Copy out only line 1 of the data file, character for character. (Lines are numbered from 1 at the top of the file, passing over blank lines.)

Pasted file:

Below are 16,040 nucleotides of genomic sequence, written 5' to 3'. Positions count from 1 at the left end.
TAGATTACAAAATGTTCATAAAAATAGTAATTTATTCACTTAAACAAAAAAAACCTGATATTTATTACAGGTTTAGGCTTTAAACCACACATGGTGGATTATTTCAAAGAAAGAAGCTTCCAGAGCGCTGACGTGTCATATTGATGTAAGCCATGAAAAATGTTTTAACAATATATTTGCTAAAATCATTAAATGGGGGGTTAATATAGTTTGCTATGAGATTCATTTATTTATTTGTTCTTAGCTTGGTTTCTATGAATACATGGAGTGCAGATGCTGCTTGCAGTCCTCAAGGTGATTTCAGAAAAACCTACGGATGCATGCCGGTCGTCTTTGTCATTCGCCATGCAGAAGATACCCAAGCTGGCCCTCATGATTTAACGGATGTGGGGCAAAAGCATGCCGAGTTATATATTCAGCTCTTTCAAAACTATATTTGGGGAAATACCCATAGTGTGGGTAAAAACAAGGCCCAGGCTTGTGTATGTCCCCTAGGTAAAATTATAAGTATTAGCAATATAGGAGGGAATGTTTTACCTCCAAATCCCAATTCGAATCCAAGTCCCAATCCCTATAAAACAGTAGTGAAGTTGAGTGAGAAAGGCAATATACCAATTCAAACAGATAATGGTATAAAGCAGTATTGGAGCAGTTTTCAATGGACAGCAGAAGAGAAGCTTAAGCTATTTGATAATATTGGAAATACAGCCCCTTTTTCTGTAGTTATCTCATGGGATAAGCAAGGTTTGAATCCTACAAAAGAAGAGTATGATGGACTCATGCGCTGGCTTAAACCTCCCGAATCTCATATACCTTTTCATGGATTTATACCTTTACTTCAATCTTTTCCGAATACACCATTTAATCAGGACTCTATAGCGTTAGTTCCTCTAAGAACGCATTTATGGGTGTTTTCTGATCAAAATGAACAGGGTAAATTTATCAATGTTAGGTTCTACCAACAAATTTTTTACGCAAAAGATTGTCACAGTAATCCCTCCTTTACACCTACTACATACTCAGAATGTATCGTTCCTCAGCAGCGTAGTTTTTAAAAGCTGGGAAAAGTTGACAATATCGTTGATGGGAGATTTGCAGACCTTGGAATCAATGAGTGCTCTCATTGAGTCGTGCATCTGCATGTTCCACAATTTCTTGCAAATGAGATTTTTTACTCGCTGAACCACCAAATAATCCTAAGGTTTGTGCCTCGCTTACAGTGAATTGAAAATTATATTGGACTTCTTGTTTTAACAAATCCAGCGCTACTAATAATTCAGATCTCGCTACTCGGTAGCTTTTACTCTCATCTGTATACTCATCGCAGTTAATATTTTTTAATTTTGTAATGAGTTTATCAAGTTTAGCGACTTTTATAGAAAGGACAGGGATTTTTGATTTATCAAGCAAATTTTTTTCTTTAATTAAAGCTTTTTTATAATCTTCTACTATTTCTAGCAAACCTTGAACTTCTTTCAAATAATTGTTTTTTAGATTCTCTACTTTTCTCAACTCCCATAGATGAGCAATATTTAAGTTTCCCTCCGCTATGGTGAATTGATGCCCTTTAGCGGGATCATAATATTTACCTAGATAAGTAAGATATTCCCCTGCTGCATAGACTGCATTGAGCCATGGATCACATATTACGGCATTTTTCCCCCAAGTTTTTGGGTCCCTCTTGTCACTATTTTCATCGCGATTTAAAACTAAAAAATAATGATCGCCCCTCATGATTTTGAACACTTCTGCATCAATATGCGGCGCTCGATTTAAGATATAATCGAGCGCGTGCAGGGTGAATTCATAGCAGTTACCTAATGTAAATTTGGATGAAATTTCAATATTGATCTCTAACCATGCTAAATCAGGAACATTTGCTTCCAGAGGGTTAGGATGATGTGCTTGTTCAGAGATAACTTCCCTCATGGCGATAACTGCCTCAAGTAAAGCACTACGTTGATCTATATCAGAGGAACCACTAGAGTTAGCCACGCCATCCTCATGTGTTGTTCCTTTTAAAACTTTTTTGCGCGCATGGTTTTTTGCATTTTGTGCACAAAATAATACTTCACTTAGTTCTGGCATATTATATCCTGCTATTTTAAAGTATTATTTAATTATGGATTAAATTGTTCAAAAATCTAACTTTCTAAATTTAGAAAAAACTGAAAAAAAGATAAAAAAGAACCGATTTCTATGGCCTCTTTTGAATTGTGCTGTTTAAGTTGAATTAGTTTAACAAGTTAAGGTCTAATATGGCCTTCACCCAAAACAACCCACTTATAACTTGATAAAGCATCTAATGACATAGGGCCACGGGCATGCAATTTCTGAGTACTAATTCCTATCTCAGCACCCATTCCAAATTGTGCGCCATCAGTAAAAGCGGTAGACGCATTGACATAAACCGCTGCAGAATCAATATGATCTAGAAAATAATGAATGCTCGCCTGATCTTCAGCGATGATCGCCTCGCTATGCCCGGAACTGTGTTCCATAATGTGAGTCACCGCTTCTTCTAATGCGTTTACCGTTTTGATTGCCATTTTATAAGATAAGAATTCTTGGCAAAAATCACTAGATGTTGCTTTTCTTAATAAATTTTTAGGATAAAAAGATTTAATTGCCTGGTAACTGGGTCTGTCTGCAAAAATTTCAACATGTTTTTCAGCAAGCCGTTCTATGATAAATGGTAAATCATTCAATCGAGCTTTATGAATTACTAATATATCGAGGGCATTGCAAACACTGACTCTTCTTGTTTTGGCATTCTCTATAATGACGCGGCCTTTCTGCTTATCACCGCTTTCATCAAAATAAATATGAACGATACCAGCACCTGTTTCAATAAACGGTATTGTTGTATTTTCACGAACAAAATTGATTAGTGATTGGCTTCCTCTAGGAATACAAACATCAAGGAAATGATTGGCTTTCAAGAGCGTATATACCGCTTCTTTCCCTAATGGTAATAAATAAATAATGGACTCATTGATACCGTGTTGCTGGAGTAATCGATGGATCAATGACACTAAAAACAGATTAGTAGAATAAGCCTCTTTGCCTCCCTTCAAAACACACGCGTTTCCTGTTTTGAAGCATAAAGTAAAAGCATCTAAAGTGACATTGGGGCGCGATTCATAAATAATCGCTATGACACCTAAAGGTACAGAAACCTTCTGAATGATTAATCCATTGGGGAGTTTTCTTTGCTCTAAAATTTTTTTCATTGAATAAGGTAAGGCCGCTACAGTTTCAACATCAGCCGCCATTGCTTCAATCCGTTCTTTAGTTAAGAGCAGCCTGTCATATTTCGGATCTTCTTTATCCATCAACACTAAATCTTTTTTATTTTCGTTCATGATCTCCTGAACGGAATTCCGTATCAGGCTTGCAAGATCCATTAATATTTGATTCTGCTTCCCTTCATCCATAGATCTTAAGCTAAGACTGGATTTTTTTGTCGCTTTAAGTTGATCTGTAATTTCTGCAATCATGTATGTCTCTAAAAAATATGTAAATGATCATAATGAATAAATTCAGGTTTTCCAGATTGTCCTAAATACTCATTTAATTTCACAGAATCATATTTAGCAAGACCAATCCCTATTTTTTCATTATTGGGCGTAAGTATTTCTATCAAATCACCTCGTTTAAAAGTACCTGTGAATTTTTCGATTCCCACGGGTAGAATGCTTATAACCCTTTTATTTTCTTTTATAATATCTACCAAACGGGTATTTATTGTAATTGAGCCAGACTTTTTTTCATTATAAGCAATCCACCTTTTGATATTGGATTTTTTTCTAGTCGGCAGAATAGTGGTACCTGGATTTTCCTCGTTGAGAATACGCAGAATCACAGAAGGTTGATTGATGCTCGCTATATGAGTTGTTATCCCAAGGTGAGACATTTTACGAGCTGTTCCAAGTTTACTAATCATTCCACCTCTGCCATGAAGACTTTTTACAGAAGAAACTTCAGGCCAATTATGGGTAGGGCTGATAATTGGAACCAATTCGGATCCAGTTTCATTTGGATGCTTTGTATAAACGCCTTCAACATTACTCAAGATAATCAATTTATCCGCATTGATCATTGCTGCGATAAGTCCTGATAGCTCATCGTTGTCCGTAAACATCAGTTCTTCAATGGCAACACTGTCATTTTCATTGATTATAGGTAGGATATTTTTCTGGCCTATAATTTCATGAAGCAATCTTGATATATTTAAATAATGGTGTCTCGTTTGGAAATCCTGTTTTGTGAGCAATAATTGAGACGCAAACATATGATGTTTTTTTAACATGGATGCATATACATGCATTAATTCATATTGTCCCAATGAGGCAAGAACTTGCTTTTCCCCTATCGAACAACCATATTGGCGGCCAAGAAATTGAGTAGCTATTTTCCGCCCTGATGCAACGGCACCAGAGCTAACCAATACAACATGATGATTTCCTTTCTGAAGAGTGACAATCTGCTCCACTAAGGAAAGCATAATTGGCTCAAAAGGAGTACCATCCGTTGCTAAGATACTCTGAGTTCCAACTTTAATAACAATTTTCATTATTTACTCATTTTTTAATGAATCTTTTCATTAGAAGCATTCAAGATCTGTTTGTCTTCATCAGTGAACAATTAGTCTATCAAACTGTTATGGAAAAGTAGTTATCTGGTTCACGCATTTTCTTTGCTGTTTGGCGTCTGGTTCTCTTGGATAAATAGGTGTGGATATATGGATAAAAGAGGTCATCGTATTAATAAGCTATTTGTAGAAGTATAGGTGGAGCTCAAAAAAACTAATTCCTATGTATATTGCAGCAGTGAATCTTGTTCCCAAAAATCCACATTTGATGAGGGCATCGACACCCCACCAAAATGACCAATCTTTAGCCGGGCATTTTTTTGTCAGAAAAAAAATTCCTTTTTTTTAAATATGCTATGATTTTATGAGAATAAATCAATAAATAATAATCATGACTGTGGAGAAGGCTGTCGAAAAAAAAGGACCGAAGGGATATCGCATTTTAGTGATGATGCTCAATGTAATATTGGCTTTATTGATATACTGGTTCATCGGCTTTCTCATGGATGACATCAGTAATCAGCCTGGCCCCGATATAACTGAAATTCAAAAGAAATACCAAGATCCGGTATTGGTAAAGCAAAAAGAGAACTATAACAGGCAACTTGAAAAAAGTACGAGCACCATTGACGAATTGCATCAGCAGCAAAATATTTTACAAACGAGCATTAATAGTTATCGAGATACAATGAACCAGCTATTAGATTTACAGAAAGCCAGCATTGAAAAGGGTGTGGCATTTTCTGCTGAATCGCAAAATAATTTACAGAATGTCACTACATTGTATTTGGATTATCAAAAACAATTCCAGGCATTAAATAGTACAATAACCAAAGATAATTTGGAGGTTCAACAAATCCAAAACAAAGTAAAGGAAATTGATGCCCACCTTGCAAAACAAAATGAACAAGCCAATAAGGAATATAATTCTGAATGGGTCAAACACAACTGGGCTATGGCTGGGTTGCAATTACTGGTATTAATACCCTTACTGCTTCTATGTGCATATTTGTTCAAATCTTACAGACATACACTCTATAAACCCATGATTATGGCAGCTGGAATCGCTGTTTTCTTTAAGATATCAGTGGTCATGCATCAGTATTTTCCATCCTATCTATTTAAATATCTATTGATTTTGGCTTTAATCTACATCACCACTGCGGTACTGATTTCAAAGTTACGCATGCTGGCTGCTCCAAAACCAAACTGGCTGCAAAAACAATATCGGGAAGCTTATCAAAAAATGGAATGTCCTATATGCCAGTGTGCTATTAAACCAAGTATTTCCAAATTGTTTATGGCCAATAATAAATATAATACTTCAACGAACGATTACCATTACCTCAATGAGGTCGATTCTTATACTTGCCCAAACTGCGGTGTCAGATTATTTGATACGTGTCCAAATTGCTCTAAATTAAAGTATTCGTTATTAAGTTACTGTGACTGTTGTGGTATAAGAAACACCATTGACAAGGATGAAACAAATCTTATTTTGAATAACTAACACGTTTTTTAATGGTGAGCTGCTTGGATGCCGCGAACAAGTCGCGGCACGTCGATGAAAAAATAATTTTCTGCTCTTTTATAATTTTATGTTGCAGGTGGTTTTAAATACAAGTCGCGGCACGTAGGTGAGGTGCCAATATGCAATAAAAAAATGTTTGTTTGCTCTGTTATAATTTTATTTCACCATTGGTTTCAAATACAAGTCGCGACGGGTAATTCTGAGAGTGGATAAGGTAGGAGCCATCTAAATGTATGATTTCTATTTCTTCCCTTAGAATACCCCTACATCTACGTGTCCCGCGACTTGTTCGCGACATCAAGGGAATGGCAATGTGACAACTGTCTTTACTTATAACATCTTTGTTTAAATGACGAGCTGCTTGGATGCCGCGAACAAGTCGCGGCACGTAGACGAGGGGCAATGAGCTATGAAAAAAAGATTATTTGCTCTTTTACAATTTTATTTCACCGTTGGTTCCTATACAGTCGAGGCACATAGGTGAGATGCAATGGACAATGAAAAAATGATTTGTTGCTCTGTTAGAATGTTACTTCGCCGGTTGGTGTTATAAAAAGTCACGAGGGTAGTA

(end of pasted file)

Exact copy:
Below are 16,040 nucleotides of genomic sequence, written 5' to 3'. Positions count from 1 at the left end.